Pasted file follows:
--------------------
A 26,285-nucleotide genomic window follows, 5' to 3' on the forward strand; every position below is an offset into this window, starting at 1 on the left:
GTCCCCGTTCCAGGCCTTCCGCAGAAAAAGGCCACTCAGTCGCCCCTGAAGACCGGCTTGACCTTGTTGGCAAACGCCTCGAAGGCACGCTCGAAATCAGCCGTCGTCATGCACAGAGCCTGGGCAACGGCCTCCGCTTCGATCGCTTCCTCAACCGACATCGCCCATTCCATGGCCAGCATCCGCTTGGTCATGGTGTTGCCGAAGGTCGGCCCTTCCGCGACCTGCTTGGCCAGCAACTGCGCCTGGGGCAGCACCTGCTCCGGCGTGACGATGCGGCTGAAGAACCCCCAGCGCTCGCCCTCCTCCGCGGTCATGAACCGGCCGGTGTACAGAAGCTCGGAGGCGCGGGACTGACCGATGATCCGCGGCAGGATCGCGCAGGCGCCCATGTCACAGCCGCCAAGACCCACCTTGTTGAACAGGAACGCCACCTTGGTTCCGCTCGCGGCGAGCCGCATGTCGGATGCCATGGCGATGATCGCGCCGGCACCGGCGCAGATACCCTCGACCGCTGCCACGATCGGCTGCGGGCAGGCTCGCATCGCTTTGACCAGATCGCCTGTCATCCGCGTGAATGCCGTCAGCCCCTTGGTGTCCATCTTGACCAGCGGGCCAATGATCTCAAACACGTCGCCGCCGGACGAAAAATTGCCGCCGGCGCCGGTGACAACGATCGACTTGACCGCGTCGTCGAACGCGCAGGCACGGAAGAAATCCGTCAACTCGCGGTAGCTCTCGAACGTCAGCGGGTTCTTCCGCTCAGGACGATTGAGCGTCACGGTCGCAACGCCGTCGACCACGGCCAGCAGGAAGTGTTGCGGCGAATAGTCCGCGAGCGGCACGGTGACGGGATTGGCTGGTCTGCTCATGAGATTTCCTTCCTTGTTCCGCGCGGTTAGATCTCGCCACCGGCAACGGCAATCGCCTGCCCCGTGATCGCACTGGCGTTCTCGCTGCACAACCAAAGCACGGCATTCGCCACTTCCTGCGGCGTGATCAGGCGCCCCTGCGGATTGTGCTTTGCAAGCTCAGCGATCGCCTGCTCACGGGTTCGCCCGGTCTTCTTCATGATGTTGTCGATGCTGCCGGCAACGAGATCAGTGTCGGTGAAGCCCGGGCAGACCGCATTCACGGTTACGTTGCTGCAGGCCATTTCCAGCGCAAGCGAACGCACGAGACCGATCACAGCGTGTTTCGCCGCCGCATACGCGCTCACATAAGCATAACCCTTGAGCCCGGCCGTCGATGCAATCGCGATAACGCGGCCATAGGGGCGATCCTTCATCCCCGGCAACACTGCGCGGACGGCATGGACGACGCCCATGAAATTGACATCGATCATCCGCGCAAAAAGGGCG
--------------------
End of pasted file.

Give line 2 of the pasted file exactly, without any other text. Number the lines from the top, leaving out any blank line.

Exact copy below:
GTCCCCGTTCCAGGCCTTCCGCAGAAAAAGGCCACTCAGTCGCCCCTGAAGACCGGCTTGACCTTGTTGGCAAACGCCTCGAAGGCACGCTCGAAATCAGCCGTCGTCATGCACAGAGCCTGGGCAACGGCCTCCGCTTCGATCGCTTCCTCAACCGACATCGCCCATTCCATGGCCAGCATCCGCTTGGTCATGGTGTTGCCGAAGGTCGGCCCTTCCGCGACCTGCTTGGCCAGCAACTGCGCCTGGGGCAGCACCTGCTCCGGCGTGACGATGCGGCTGAAGAACCCCCAGCGCTCGCCCTCCTCCGCGGTCATGAACCGGCCGGTGTACAGAAGCTCGGAGGCGCGGGACTGACCGATGATCCGCGGCAGGATCGCGCAGGCGCCCATGTCACAGCCGCCAAGACCCACCTTGTTGAACAGGAACGCCACCTTGGTTCCGCTCGCGGCGAGCCGCATGTCGGATGCCATGGCGATGATCGCGCCGGCACCGGCGCAGATACCCTCGACCGCTGCCACGATCGGCTGCGGGCAGGCTCGCATCGCTTTGACCAGATCGCCTGTCATCCGCGTGAATGCCGTCAGCCCCTTGGTGTCCATCTTGACCAGCGGGCCAATGATCTCAAACACGTCGCCGCCGGACGAAAAATTGCCGCCGGCGCCGGTGACAACGATCGACTTGACCGCGTCGTCGAACGCGCAGGCACGGAAGAAATCCGTCAACTCGCGGTAGCTCTCGAACGTCAGCGGGTTCTTCCGCTCAGGACGATTGAGCGTCACGGTCGCAACGCCGTCGACCACGGCCAGCAGGAAGTGTTGCGGCGAATAGTCCGCGAGCGGCACGGTGACGGGATTGGCTGGTCTGCTCATGAGATTTCCTTCCTTGTTCCGCGCGGTTAGATCTCGCCACCGGCAACGGCAATCGCCTGCCCCGTGATCGCACTGGCGTTCTCGCTGCACAACCAAAGCACGGCATTCGCCACTTCCTGCGGCGTGATCAGGCGCCCCTGCGGATTGTGCTTTGCAAGCTCAGCGATCGCCTGCTCACGGGTTCGCCCGGTCTTCTTCATGATGTTGTCGATGCTGCCGGCAACGAGATCAGTGTCGGTGAAGCCCGGGCAGACCGCATTCACGGTTACGTTGCTGCAGGCCATTTCCAGCGCAAGCGAACGCACGAGACCGATCACAGCGTGTTTCGCCGCCGCATACGCGCTCACATAAGCATAACCCTTGAGCCCGGCCGTCGATGCAATCGCGATAACGCGGCCATAGGGGCGATCCTTCATCCCCGGCAACACTGCGCGGACGGCATGGACGACGCCCATGAAATTGACATCGATCATCCGCGCAAAAAGGGCG